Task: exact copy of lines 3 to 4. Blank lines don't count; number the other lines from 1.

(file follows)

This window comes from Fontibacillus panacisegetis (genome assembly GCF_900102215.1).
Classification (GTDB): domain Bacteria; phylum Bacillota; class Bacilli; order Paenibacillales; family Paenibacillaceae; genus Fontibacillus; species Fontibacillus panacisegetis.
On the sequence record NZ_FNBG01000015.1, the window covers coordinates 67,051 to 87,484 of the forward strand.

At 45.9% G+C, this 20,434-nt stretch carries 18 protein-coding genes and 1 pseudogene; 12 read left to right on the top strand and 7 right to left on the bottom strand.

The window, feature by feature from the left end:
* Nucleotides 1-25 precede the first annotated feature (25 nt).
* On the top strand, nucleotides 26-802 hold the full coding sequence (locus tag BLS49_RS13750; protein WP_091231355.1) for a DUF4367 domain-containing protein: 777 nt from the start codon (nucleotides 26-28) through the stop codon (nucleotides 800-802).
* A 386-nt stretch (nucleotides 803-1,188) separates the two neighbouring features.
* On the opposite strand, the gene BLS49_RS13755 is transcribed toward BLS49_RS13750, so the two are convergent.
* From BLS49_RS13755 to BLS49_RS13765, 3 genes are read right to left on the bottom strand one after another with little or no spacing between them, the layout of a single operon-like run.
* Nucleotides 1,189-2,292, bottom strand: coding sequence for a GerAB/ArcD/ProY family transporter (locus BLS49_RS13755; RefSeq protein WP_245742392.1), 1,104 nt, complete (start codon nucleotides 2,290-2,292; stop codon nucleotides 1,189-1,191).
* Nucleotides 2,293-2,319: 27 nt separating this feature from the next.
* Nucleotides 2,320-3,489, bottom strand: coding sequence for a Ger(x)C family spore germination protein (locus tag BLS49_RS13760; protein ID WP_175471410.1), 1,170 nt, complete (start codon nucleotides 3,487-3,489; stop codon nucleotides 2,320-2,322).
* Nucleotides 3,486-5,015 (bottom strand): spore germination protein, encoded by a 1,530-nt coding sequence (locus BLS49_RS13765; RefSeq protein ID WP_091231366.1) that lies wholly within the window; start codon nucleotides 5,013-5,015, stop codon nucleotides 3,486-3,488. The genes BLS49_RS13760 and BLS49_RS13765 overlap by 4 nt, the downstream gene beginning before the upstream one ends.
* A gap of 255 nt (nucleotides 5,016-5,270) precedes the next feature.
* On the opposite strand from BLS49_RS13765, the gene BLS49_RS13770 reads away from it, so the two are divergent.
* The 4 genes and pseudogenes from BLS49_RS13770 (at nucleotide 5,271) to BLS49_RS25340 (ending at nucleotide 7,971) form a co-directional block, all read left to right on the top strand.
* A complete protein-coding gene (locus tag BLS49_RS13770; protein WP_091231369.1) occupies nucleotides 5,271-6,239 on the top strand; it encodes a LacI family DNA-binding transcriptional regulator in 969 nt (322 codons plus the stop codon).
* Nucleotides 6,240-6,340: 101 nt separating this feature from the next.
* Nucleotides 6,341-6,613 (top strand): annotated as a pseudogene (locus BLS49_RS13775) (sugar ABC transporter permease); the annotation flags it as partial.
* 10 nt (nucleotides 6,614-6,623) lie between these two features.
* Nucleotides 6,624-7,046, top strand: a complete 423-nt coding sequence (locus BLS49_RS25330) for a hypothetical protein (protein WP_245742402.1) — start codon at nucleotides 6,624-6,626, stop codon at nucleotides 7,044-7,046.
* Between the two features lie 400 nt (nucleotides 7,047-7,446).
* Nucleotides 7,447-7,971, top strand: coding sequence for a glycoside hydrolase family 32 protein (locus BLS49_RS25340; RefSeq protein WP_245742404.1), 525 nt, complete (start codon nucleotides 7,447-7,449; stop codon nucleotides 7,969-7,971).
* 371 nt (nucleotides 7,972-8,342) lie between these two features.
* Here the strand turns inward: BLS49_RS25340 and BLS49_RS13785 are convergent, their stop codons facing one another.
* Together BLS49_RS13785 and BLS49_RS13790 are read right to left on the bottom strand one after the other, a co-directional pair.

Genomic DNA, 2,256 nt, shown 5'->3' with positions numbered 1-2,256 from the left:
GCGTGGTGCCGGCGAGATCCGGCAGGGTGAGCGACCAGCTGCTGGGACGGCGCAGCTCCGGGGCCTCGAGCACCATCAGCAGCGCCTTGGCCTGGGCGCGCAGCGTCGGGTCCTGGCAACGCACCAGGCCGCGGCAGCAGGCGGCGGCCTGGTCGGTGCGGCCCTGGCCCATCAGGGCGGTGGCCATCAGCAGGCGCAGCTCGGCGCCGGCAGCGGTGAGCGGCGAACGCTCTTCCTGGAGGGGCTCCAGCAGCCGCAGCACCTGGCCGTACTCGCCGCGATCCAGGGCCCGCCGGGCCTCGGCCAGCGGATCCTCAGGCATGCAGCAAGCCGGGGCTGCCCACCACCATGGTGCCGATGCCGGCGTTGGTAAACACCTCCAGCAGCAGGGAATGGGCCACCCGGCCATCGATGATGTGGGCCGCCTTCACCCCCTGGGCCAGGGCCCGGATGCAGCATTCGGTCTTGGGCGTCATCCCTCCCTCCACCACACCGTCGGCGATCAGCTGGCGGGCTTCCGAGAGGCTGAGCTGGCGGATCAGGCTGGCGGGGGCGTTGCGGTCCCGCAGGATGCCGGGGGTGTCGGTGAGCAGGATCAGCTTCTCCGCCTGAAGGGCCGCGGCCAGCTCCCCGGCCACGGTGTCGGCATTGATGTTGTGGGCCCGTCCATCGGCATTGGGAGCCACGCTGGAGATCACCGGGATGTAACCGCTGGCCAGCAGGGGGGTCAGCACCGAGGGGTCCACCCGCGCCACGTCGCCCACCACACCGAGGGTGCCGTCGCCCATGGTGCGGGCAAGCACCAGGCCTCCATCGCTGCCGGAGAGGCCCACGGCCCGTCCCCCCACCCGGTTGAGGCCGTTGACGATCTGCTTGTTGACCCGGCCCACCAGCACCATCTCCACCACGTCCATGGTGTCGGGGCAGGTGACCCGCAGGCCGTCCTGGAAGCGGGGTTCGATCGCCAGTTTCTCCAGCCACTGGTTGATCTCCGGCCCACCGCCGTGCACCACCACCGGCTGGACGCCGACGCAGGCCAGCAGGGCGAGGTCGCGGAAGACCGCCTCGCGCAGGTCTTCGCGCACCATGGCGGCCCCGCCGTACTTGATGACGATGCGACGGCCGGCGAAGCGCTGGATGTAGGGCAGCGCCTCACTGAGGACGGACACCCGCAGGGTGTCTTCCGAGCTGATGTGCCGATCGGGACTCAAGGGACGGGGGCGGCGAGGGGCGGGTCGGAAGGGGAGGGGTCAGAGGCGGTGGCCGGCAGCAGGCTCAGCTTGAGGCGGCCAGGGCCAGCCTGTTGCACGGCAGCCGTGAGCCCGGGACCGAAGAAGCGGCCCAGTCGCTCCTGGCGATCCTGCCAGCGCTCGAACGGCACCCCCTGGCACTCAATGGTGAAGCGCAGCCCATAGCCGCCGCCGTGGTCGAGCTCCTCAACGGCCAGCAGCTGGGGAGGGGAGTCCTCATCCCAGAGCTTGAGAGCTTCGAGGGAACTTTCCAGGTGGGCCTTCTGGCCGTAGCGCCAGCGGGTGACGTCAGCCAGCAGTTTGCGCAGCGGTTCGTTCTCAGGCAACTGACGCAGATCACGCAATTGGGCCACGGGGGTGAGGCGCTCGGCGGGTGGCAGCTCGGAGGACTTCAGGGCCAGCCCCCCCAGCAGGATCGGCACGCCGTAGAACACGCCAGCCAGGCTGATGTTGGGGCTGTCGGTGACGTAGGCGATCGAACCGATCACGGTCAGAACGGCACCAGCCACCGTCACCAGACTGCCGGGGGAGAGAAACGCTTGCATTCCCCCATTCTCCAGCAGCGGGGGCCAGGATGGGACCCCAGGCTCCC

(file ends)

On the sequence record NZ_FNBG01000015.1, the window covers coordinates 67,051 to 87,484 of the forward strand.

At 45.9% G+C, this 20,434-nt stretch carries 18 protein-coding genes and 1 pseudogene; 12 read left to right on the top strand and 7 right to left on the bottom strand.